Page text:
Archaeologists from the Instituto Nacional de Antropología e Historia (INAH) have recovered an important sculpture from the Tarascan culture for the INAH Michoacán Centre.
The Tarascan civilisation (aka the Purépecha, after their language) was a Mesoamerican civilisation of the Post-Classic Period (AD 1400-1521) that dominated large parts of western Mexico, covering an area of over 75,000 square kilometres.
The coyote-man of Tacámbaro was discovered almost 30 years ago during drainage works in the Llanos de Canícuaro neighbourhood, municipality of Tacámbaro de Codallos, where during antiquity the Tarascan civilisation had constructed the city of Tzintzuntza (meaning “place of the hummingbirds” in the Purépecha language).
The sculpture depicts a coyote-man perched on a throne made of basalt, measuring 1.08 metres tall by 45 cm’s wide, which was held in private ownership until INAH recovered the sculpture through Mexico’s Federal Law on Monuments and Archaeological, Artistic and Historical Zones.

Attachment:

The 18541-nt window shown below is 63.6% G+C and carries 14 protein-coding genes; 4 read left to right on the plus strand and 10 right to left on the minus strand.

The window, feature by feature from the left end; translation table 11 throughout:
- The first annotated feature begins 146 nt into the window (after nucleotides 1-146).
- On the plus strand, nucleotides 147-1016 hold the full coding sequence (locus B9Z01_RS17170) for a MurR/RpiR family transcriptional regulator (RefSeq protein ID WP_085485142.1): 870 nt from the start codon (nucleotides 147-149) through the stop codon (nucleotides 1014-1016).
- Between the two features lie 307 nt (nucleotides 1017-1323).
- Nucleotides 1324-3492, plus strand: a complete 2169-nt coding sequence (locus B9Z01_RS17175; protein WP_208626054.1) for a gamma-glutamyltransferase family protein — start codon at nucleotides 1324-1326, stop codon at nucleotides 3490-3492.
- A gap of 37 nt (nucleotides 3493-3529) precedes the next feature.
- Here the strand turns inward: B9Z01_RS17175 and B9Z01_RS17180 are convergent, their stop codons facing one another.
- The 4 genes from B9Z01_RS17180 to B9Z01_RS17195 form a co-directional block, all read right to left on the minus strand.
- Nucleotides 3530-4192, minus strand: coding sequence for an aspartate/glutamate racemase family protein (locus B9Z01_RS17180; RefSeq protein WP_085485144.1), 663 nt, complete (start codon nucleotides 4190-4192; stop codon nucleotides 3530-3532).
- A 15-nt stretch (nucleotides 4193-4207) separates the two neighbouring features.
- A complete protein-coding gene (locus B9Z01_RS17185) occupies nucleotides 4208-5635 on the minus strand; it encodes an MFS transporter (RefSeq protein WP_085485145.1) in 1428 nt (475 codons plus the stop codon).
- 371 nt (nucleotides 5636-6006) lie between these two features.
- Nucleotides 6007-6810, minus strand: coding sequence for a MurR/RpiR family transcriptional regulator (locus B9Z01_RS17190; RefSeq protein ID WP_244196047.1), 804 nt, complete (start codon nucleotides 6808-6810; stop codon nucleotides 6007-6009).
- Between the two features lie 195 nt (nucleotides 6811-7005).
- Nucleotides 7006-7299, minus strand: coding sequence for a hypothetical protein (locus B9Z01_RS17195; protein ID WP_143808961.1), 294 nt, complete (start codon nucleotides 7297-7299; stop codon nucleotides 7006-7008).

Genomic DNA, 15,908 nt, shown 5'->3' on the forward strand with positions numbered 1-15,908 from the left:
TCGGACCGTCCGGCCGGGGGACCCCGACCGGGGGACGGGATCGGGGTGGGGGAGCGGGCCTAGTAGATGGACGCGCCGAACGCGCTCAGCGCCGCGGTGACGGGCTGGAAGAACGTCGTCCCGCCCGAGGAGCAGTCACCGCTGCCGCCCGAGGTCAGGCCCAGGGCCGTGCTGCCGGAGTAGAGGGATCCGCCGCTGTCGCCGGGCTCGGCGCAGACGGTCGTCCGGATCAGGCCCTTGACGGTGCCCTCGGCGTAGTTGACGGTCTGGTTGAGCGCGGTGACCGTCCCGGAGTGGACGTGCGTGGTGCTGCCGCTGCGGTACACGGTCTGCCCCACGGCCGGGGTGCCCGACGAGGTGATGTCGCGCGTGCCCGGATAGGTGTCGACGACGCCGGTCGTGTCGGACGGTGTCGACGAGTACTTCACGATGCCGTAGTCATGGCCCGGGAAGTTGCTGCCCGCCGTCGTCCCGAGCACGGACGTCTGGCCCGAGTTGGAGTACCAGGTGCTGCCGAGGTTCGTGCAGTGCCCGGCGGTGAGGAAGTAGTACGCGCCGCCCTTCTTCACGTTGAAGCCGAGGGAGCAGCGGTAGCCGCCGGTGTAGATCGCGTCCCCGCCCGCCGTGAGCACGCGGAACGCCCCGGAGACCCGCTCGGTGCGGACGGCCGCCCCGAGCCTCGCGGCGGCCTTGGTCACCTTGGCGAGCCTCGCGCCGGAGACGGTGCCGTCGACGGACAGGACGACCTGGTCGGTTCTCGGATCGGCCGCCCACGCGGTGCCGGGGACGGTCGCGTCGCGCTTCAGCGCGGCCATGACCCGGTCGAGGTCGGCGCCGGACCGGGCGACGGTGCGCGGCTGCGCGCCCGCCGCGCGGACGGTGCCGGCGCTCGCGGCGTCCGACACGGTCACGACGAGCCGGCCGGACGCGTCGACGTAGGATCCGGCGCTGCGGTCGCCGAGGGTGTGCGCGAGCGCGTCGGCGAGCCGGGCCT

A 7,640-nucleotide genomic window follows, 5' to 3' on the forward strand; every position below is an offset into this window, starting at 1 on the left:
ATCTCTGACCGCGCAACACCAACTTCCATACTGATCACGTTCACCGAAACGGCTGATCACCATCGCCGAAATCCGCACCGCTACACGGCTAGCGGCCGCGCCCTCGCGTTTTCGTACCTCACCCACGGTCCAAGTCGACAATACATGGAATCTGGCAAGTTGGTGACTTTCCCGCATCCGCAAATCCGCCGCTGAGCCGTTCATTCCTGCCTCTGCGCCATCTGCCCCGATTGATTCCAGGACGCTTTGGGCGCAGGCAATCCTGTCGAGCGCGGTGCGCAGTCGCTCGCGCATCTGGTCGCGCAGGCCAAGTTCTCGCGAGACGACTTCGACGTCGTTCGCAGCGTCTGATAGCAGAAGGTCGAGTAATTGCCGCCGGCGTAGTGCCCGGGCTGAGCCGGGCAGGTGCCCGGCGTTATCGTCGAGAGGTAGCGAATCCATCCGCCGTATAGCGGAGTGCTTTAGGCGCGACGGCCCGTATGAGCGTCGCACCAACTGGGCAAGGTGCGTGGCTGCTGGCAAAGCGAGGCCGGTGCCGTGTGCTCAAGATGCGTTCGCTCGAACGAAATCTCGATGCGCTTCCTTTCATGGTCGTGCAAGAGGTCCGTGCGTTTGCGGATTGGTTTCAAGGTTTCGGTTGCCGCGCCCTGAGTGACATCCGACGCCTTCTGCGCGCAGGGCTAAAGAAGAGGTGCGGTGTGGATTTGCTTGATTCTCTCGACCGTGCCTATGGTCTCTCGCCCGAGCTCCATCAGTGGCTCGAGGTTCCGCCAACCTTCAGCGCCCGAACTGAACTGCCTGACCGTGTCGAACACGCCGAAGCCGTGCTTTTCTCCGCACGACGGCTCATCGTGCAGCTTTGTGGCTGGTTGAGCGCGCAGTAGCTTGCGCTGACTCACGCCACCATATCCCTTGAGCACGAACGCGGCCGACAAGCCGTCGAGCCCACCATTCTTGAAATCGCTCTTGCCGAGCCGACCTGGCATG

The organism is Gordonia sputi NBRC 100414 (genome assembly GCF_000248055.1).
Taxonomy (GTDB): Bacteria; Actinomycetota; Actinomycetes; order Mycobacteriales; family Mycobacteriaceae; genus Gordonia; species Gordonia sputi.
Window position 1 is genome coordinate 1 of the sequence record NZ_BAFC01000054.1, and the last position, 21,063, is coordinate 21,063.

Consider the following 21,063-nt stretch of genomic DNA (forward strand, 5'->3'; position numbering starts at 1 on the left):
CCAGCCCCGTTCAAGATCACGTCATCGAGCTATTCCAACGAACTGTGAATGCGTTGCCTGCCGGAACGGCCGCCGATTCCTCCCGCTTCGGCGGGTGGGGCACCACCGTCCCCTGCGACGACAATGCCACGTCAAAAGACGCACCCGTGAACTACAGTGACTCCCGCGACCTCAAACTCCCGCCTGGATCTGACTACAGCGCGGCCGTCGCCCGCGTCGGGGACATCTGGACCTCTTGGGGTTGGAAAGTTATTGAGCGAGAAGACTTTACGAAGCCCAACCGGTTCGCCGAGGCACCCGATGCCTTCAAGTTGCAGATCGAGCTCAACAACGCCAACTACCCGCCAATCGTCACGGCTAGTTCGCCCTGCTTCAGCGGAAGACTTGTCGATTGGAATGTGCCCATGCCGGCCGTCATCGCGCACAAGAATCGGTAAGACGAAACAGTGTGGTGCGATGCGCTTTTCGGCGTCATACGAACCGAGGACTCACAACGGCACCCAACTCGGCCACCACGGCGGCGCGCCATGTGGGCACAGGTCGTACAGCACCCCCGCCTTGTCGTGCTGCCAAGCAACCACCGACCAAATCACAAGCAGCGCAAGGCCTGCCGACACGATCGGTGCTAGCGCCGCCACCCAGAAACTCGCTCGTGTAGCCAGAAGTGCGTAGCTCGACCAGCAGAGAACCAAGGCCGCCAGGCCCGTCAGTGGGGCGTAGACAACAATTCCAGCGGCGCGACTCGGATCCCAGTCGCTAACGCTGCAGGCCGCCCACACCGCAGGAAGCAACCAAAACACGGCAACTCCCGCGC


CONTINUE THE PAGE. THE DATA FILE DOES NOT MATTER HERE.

Archaeologist José Luis Punzo said: “Representations of coyotes and a dozen coyote-man figures have been found in Tzintzuntzan and Ihuatzio, very similar in their form to the one from Tacámbaro, but are generally smaller in size ranging from 40 to 50 centimetres.”
“We know that the last lords of Tzintzuntzan, who wrote the Relacion de Michoacán, were the so-called uacúsecha, the ‘lineage of the eagle’. Next to this was another large city on Lake Pátzcuaro, Ihuatzio, which means ‘place of coyotes’, where most of these sculptures have been located. One of the hypotheses is that the coyote-man sculptures could represent a dynasty that ruled this place, even before the Uacúsecha history was written” added Punzo.
Header Image Credit : INAH